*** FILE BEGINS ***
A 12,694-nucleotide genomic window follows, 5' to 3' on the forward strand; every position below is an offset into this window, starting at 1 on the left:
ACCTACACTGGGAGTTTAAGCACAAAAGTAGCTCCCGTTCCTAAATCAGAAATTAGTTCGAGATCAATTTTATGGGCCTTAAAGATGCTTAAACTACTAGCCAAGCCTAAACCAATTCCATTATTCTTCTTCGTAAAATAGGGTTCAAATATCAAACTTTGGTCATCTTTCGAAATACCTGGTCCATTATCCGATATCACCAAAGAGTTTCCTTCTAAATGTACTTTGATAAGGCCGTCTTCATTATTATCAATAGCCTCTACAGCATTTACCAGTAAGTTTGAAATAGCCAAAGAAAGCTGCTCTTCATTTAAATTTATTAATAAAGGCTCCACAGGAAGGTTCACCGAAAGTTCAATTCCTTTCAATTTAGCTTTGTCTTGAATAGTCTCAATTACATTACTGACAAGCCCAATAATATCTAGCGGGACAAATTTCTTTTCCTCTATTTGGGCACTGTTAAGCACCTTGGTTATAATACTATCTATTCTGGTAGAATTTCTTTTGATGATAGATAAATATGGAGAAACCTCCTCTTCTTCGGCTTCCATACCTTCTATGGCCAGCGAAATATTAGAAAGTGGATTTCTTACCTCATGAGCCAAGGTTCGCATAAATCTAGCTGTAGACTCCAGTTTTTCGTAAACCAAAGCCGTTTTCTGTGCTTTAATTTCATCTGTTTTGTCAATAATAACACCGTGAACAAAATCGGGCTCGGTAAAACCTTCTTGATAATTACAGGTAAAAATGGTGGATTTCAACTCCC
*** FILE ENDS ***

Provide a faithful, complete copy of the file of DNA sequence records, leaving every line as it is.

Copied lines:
A 12,694-nucleotide genomic window follows, 5' to 3' on the forward strand; every position below is an offset into this window, starting at 1 on the left:
ACCTACACTGGGAGTTTAAGCACAAAAGTAGCTCCCGTTCCTAAATCAGAAATTAGTTCGAGATCAATTTTATGGGCCTTAAAGATGCTTAAACTACTAGCCAAGCCTAAACCAATTCCATTATTCTTCTTCGTAAAATAGGGTTCAAATATCAAACTTTGGTCATCTTTCGAAATACCTGGTCCATTATCCGATATCACCAAAGAGTTTCCTTCTAAATGTACTTTGATAAGGCCGTCTTCATTATTATCAATAGCCTCTACAGCATTTACCAGTAAGTTTGAAATAGCCAAAGAAAGCTGCTCTTCATTTAAATTTATTAATAAAGGCTCCACAGGAAGGTTCACCGAAAGTTCAATTCCTTTCAATTTAGCTTTGTCTTGAATAGTCTCAATTACATTACTGACAAGCCCAATAATATCTAGCGGGACAAATTTCTTTTCCTCTATTTGGGCACTGTTAAGCACCTTGGTTATAATACTATCTATTCTGGTAGAATTTCTTTTGATGATAGATAAATATGGAGAAACCTCCTCTTCTTCGGCTTCCATACCTTCTATGGCCAGCGAAATATTAGAAAGTGGATTTCTTACCTCATGAGCCAAGGTTCGCATAAATCTAGCTGTAGACTCCAGTTTTTCGTAAACCAAAGCCGTTTTCTGTGCTTTAATTTCATCTGTTTTGTCAATAATAACACCGTGAACAAAATCGGGCTCGGTAAAACCTTCTTGATAATTACAGGTAAAAATGGTGGATTTCAACTCCC